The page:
Many small charities with turnovers up to £150,000 employ a part-time admin/finance worker. This model works for many small charities, but often success or failure with this type of post is determined by getting the balance right between the administration and finance elements.
There is no golden rule: creating the job description will depend on each charity’s unique situation. However, CASH has produced this factsheet to enable groups to identify the key tasks of a finance worker in a small charity.
Some organisations will choose for tasks to be completed monthly, others will choose quarterly. Amend as appropriate.
- Draw up draft annual budgets for the management of the organisation with the co-ordinator, to be completed two full months before the end of the financial year.
- Draw up draft budgets for fundraising with the co-ordinator.
- Maintain proper books of account and undertake a bank reconciliation on a monthly/quarterly basis.
- Ensure that the book-keeping system and audited accounts comply with the requirements of the Charities Act and any additional practices requested by the management committee or co-ordinator or directed by legislation.
- Check, balance and sign the petty cash book on a monthly basis. Report any discrepancies to the co-ordinator.
- Review the cash flow on a monthly/quarterly basis, schedule payments and arrange for the transfer of funds between accounts as appropriate.
- Arrange for the payment of bills on a weekly/monthly basis.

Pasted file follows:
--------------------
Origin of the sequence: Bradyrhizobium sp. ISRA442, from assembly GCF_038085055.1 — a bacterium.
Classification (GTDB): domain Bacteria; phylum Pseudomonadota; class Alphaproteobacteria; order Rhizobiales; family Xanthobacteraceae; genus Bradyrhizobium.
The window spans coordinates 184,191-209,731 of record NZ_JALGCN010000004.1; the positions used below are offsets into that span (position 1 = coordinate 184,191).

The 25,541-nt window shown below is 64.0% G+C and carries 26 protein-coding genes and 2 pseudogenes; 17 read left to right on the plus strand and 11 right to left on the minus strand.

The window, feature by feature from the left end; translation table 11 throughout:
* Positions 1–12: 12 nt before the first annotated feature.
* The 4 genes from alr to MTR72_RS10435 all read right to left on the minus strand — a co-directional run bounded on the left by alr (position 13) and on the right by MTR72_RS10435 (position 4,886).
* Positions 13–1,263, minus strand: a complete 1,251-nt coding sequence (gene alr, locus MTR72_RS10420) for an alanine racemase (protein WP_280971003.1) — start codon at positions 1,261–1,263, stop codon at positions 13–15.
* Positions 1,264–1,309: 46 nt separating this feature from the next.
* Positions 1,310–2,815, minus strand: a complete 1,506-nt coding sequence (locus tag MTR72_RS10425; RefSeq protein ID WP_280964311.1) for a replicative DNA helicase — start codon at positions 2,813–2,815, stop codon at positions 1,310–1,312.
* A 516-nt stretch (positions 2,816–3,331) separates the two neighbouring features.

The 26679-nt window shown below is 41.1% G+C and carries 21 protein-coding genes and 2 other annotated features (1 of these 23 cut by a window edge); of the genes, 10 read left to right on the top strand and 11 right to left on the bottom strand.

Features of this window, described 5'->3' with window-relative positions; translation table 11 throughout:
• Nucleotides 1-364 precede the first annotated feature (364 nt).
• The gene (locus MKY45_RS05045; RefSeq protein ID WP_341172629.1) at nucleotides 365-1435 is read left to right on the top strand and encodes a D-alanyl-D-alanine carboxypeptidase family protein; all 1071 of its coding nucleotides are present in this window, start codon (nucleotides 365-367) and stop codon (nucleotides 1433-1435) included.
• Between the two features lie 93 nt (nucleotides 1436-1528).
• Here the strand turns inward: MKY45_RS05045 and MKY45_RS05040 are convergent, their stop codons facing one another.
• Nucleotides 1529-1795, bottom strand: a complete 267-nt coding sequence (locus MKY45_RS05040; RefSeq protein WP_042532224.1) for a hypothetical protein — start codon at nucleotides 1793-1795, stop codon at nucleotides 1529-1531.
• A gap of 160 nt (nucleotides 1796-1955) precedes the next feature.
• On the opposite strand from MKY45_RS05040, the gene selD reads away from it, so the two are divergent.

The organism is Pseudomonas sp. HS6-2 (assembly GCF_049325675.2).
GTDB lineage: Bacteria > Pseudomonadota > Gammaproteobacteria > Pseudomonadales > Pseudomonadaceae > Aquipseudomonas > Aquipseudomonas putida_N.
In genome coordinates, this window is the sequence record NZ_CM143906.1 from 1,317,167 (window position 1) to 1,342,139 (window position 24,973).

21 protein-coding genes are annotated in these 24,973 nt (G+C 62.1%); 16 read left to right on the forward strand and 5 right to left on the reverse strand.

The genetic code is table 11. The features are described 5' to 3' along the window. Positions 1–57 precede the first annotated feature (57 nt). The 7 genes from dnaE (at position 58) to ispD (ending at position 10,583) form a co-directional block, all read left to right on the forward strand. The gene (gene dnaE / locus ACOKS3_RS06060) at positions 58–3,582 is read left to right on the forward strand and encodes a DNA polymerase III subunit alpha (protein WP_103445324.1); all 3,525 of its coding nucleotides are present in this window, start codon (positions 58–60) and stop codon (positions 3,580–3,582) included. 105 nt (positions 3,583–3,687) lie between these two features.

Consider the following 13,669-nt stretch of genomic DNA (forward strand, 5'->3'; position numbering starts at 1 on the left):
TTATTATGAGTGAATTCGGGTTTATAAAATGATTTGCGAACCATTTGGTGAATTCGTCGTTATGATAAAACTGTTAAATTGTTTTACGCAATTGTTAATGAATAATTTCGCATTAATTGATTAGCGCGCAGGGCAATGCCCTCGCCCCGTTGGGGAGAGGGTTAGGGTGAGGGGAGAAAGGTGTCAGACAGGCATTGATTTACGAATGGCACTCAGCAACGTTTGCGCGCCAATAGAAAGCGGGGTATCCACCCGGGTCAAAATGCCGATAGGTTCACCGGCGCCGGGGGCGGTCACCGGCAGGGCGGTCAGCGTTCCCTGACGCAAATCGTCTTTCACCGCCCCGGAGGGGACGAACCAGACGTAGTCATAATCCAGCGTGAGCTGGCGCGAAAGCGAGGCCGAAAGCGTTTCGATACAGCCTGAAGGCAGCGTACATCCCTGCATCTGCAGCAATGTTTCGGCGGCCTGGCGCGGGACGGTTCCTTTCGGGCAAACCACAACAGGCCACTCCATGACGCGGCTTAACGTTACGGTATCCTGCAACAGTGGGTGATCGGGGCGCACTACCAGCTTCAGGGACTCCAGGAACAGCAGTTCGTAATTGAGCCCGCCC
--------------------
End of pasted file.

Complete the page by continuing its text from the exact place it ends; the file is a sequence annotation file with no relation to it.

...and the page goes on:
- Check that appropriate rises are paid to staff on scale posts including inflationary increases, incremental increases approved by the management committee and changes to London weighting.
- Either instruct the payroll bureau on a monthly basis and oversee their work or maintain a payroll system according to Inland Revenue and National Insurance regulations including the preparation of P11s, issuing of payslips and preparation of annual returns within the statutory time limits.
- To undertake an analysis of unit costs as required.
- For each major grant and/or cost centre compare on a monthly basis the budgeted income and expenditure with actual income and expenditure.
- Produce and present a quarterly comparison of expenditure and income against the budget for the management committee, together with a balance sheet, all within one month of each quarter’s end.
- Liaise with the chairperson (or treasurer) from time to time.
- Prepare documents and schedules for the independent examiner or auditor and liaise with them.
- Check from time-to-time and at least annually that adequate insurance cover is taken out for the organisation or make written recommendations to the co-ordinator.
- Check from time to time and at least annually that proper arrangements are in place which ensure that all tax and national insurance due is paid to the Inland Revenue. This includes an assessment of tax liabilities on volunteer expenses and other payments to individuals.
- Check at least annually that reserves are invested in a risk free account and receiving a good rate of interest.
- Ensure that the organisation’s Financial Controls (see CASHFACTS: Financial Controls) are observed as is good current practice. Review the financial procedures and controls of the organisation annually and report in writing to the co-ordinator.
- Review the organisation’s reserves policy annually and make recommendations to the co-ordinator. This should include an assessment of the redundancy cost that would be incurred if the organisation were to close and an assessment of other contractual liabilities such as property leases and equipment lease purchase agreements.
- Maintain a fixed asset register.
Last updated: Mon, Mar 31 2008 - 02:54:04 PM
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